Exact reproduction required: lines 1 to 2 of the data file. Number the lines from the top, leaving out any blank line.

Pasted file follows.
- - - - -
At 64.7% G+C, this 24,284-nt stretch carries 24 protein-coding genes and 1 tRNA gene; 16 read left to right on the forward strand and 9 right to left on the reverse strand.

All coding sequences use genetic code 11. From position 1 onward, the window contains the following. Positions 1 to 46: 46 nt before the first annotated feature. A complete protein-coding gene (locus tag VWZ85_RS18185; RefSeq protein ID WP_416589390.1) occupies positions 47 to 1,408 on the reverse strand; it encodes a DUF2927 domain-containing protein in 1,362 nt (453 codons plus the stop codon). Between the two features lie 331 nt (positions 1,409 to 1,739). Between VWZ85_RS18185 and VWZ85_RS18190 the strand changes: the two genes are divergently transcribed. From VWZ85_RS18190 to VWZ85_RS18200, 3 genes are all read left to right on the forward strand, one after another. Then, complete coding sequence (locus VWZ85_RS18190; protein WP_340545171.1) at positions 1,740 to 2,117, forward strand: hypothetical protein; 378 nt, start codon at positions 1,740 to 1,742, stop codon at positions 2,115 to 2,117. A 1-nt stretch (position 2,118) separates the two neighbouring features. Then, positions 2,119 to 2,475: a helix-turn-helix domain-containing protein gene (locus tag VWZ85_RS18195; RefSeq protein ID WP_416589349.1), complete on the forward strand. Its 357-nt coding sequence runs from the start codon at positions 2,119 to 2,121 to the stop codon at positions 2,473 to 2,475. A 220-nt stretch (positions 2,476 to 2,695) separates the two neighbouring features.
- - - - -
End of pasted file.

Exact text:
At 64.7% G+C, this 24,284-nt stretch carries 24 protein-coding genes and 1 tRNA gene; 16 read left to right on the forward strand and 9 right to left on the reverse strand.

All coding sequences use genetic code 11. From position 1 onward, the window contains the following. Positions 1 to 46: 46 nt before the first annotated feature. A complete protein-coding gene (locus tag VWZ85_RS18185; RefSeq protein ID WP_416589390.1) occupies positions 47 to 1,408 on the reverse strand; it encodes a DUF2927 domain-containing protein in 1,362 nt (453 codons plus the stop codon). Between the two features lie 331 nt (positions 1,409 to 1,739). Between VWZ85_RS18185 and VWZ85_RS18190 the strand changes: the two genes are divergently transcribed. From VWZ85_RS18190 to VWZ85_RS18200, 3 genes are all read left to right on the forward strand, one after another. Then, complete coding sequence (locus VWZ85_RS18190; protein WP_340545171.1) at positions 1,740 to 2,117, forward strand: hypothetical protein; 378 nt, start codon at positions 1,740 to 1,742, stop codon at positions 2,115 to 2,117. A 1-nt stretch (position 2,118) separates the two neighbouring features. Then, positions 2,119 to 2,475: a helix-turn-helix domain-containing protein gene (locus tag VWZ85_RS18195; RefSeq protein ID WP_416589349.1), complete on the forward strand. Its 357-nt coding sequence runs from the start codon at positions 2,119 to 2,121 to the stop codon at positions 2,473 to 2,475. A 220-nt stretch (positions 2,476 to 2,695) separates the two neighbouring features.